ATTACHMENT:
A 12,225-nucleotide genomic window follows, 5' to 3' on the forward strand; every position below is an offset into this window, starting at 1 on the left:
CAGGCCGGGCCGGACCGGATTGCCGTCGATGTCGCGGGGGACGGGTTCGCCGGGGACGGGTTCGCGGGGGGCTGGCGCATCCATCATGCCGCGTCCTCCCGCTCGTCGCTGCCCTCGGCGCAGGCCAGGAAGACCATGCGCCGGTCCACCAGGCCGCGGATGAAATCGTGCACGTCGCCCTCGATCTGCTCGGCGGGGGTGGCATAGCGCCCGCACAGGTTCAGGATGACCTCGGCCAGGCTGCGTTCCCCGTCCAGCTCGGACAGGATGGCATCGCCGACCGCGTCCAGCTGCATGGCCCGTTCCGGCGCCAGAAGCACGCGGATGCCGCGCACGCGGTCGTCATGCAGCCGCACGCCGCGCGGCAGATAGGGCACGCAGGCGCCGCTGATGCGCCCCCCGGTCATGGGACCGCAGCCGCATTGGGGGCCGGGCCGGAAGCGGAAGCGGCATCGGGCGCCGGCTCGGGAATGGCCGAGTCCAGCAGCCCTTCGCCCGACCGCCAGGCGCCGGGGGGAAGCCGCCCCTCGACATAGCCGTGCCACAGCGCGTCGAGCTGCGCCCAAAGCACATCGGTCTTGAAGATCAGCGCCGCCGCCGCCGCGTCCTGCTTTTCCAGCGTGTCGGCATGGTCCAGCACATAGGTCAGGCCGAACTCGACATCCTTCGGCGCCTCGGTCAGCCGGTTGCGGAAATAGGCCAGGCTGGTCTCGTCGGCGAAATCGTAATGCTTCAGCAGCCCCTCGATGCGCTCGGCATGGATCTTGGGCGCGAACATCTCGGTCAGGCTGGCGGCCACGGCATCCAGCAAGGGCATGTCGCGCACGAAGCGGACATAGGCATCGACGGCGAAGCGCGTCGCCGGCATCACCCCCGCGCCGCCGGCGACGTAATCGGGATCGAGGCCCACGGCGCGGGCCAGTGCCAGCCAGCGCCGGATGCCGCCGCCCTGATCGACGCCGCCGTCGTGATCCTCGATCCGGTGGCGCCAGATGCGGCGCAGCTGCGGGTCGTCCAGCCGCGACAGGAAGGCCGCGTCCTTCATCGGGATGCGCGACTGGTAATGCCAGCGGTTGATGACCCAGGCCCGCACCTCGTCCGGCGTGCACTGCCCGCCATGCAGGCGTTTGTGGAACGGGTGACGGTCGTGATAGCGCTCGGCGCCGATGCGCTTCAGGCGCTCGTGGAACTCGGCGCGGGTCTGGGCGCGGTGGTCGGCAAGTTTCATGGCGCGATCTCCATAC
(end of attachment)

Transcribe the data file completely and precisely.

A 12,225-nucleotide genomic window follows, 5' to 3' on the forward strand; every position below is an offset into this window, starting at 1 on the left:
CAGGCCGGGCCGGACCGGATTGCCGTCGATGTCGCGGGGGACGGGTTCGCCGGGGACGGGTTCGCGGGGGGCTGGCGCATCCATCATGCCGCGTCCTCCCGCTCGTCGCTGCCCTCGGCGCAGGCCAGGAAGACCATGCGCCGGTCCACCAGGCCGCGGATGAAATCGTGCACGTCGCCCTCGATCTGCTCGGCGGGGGTGGCATAGCGCCCGCACAGGTTCAGGATGACCTCGGCCAGGCTGCGTTCCCCGTCCAGCTCGGACAGGATGGCATCGCCGACCGCGTCCAGCTGCATGGCCCGTTCCGGCGCCAGAAGCACGCGGATGCCGCGCACGCGGTCGTCATGCAGCCGCACGCCGCGCGGCAGATAGGGCACGCAGGCGCCGCTGATGCGCCCCCCGGTCATGGGACCGCAGCCGCATTGGGGGCCGGGCCGGAAGCGGAAGCGGCATCGGGCGCCGGCTCGGGAATGGCCGAGTCCAGCAGCCCTTCGCCCGACCGCCAGGCGCCGGGGGGAAGCCGCCCCTCGACATAGCCGTGCCACAGCGCGTCGAGCTGCGCCCAAAGCACATCGGTCTTGAAGATCAGCGCCGCCGCCGCCGCGTCCTGCTTTTCCAGCGTGTCGGCATGGTCCAGCACATAGGTCAGGCCGAACTCGACATCCTTCGGCGCCTCGGTCAGCCGGTTGCGGAAATAGGCCAGGCTGGTCTCGTCGGCGAAATCGTAATGCTTCAGCAGCCCCTCGATGCGCTCGGCATGGATCTTGGGCGCGAACATCTCGGTCAGGCTGGCGGCCACGGCATCCAGCAAGGGCATGTCGCGCACGAAGCGGACATAGGCATCGACGGCGAAGCGCGTCGCCGGCATCACCCCCGCGCCGCCGGCGACGTAATCGGGATCGAGGCCCACGGCGCGGGCCAGTGCCAGCCAGCGCCGGATGCCGCCGCCCTGATCGACGCCGCCGTCGTGATCCTCGATCCGGTGGCGCCAGATGCGGCGCAGCTGCGGGTCGTCCAGCCGCGACAGGAAGGCCGCGTCCTTCATCGGGATGCGCGACTGGTAATGCCAGCGGTTGATGACCCAGGCCCGCACCTCGTCCGGCGTGCACTGCCCGCCATGCAGGCGTTTGTGGAACGGGTGACGGTCGTGATAGCGCTCGGCGCCGATGCGCTTCAGGCGCTCGTGGAACTCGGCGCGGGTCTGGGCGCGGTGGTCGGCAAGTTTCATGGCGCGATCTCCATAC